# Identifying a line bundle on $\mathbb{P}^1$

I have a geometric line bundle $L$ on $\mathbb{P}^1 = \{[x_0:x_1]\}$. With respect to the standard affine cover $U_0 = \{x_0 \neq 0\}$ and $U_1 = \{x_1 \neq 0\}$, I have the transition function $[x_0:x_1] \mapsto (\frac{x_0}{x_1})^n$. If I'm not mistaken, the invertible sheaf of sections $\mathscr{L}$ associated to this line bundle should be \begin{align*} \mathscr{L}(U) = \{&(h_0: U \cap U_0 \to k, h_1: U \cap U_1 \to k) \mid \\ &h_0([x_0:x_1]) = (\frac{x_0}{x_1})^n h_1([x_0:x_1]) \text{ on } U \cap U_0 \cap U_1\} \\ \Gamma(\mathbb{P}^1, \mathscr{L}) = \{&(h_0 \in k[x_0,x_1,x_0^{-1}], h_1 \in k[x_0,x_1,x_1^{-1}]) \mid \frac{h_0}{x_0^n} = \frac{h_1}{x_1^n} \text{ on } U \cap U_0 \cap U_1\}. \end{align*}

By the classification of line bundles on projective space, the sheaf $\mathscr{L}$ is isomorphic to $\mathscr{O}_{\mathbb{P}^1}(m)$ for some $m \in \mathbb{Z}$. My question is: which $m$ is it?

My guess is that $\mathscr{L} \cong \mathscr{O}_{\mathbb{P}^1}(-n)$, but I can't seem to show this. In fact, the sheaf I wrote down doesn't even seem to be coherent since there is no bound on the degrees of $h_0$ and $h_1$, so I must be doing something wrong. Can someone help me out?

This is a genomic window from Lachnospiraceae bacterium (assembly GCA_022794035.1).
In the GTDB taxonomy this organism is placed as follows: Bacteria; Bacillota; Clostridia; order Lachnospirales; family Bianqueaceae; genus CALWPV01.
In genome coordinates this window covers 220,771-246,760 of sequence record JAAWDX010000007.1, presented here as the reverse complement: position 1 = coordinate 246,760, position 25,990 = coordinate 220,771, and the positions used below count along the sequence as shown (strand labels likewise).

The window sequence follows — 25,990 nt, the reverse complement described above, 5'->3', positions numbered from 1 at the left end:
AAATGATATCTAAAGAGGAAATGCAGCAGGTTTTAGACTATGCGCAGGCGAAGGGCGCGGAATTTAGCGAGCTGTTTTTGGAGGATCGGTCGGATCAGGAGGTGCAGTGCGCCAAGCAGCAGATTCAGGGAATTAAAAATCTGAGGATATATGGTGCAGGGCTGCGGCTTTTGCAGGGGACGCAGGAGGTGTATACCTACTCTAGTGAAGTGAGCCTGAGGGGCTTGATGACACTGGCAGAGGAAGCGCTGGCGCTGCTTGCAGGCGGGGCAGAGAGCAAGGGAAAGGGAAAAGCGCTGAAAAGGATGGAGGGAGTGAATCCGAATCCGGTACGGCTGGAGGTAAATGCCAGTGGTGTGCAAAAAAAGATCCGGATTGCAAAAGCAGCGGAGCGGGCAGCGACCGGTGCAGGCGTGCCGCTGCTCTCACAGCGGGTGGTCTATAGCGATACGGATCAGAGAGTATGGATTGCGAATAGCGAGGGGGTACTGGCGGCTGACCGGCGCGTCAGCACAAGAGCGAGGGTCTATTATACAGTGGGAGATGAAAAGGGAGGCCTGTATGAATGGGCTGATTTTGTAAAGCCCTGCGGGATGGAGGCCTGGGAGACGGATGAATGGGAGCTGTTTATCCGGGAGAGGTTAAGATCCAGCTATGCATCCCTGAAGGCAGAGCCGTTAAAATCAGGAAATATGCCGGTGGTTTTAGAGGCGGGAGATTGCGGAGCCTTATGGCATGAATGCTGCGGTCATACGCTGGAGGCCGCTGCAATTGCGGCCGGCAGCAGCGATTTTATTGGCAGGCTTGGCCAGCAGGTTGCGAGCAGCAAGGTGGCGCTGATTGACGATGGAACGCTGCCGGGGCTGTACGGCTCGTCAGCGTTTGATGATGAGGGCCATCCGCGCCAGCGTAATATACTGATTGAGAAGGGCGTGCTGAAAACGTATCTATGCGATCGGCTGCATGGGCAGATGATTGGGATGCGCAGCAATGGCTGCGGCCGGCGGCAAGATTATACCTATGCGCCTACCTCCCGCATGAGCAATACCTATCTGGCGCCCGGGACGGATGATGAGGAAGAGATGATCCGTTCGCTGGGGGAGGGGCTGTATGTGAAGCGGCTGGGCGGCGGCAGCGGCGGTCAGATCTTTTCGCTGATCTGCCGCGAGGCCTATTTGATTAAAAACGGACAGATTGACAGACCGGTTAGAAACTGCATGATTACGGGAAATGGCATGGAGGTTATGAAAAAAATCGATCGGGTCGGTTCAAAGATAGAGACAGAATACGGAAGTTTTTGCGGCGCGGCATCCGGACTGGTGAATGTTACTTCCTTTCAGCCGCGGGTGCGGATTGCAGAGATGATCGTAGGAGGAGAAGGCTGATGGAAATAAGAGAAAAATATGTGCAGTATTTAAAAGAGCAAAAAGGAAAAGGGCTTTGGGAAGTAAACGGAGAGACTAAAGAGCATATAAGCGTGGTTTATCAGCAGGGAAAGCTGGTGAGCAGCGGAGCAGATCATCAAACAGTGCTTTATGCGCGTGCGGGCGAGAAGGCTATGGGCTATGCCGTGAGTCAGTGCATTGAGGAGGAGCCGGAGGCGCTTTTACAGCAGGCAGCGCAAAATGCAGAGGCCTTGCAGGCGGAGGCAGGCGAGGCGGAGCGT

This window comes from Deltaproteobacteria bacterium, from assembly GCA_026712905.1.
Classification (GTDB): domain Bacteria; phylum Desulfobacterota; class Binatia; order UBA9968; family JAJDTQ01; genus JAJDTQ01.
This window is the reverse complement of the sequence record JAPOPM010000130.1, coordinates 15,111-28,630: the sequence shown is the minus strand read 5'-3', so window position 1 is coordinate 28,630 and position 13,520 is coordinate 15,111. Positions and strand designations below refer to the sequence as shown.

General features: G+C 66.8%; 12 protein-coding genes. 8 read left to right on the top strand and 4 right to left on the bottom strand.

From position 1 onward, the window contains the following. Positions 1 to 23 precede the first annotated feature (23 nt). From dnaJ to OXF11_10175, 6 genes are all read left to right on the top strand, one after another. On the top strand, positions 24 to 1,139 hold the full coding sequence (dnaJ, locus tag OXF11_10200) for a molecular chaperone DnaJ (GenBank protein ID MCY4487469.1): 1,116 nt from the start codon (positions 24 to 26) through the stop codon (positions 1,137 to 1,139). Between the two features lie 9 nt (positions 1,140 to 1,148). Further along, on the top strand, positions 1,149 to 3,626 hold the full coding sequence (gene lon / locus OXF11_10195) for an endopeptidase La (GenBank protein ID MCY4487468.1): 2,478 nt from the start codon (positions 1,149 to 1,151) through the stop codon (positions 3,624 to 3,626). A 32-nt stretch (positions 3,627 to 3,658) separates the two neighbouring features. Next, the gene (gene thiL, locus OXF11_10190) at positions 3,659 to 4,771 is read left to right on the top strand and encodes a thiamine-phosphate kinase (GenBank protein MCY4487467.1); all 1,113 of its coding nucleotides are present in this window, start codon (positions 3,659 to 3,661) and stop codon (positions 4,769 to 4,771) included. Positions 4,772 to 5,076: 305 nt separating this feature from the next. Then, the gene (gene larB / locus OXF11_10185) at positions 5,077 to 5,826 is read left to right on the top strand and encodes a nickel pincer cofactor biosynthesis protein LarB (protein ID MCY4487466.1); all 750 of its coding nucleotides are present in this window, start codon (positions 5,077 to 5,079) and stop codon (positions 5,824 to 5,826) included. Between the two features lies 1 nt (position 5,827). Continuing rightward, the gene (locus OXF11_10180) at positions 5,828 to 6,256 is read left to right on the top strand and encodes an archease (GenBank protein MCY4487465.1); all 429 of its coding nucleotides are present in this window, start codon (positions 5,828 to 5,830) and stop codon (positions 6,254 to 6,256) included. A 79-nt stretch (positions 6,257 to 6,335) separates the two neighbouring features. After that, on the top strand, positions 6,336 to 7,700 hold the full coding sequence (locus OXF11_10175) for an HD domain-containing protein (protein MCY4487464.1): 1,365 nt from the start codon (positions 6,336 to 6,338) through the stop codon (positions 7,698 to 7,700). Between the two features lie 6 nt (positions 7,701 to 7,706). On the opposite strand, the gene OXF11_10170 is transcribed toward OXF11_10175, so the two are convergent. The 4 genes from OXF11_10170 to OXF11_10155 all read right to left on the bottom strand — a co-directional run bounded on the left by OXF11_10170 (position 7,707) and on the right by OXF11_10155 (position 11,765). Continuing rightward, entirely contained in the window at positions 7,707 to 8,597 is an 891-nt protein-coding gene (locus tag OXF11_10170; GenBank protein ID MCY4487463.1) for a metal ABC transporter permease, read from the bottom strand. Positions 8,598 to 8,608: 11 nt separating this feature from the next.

• More generally you can write down the transition functions for $\mathcal{O}(n)$ on $\mathbb{P}^d$ explicitly. Commented Aug 9, 2013 at 7:04

Your guess $\mathcal L=\mathcal O_{\mathbb P^1}(-n)$ is correct, as is your description of the sections.
The sheaf $\mathcal L$ is coherent since locally it is isomorphic to $\mathcal O_{\mathbb P^1}$, a coherent sheaf, and by definition coherence can be checked locally.
The non-boundedness of the degrees of $h_0$ and $h_1$ is irrelevant:
I hope you are convinced that the structural sheaf $\mathcal O_{\mathbb P^1}$ is coherent.
But this does not prevent $\Gamma(U_0, \mathcal O_{\mathbb P^1})=\Gamma(\mathbb A^1, \mathcal O_{\mathbb P^1})$ from being equal to $k[x]$, the algebra of all polynomials over the base field $k$, without any condition of boundedness of their degree.
• Thank you so much for your help. I think I was confused about the "coherent" business because I somehow thought of $k[x]$ as a module over $k$ instead, so thanks again for clearing that up!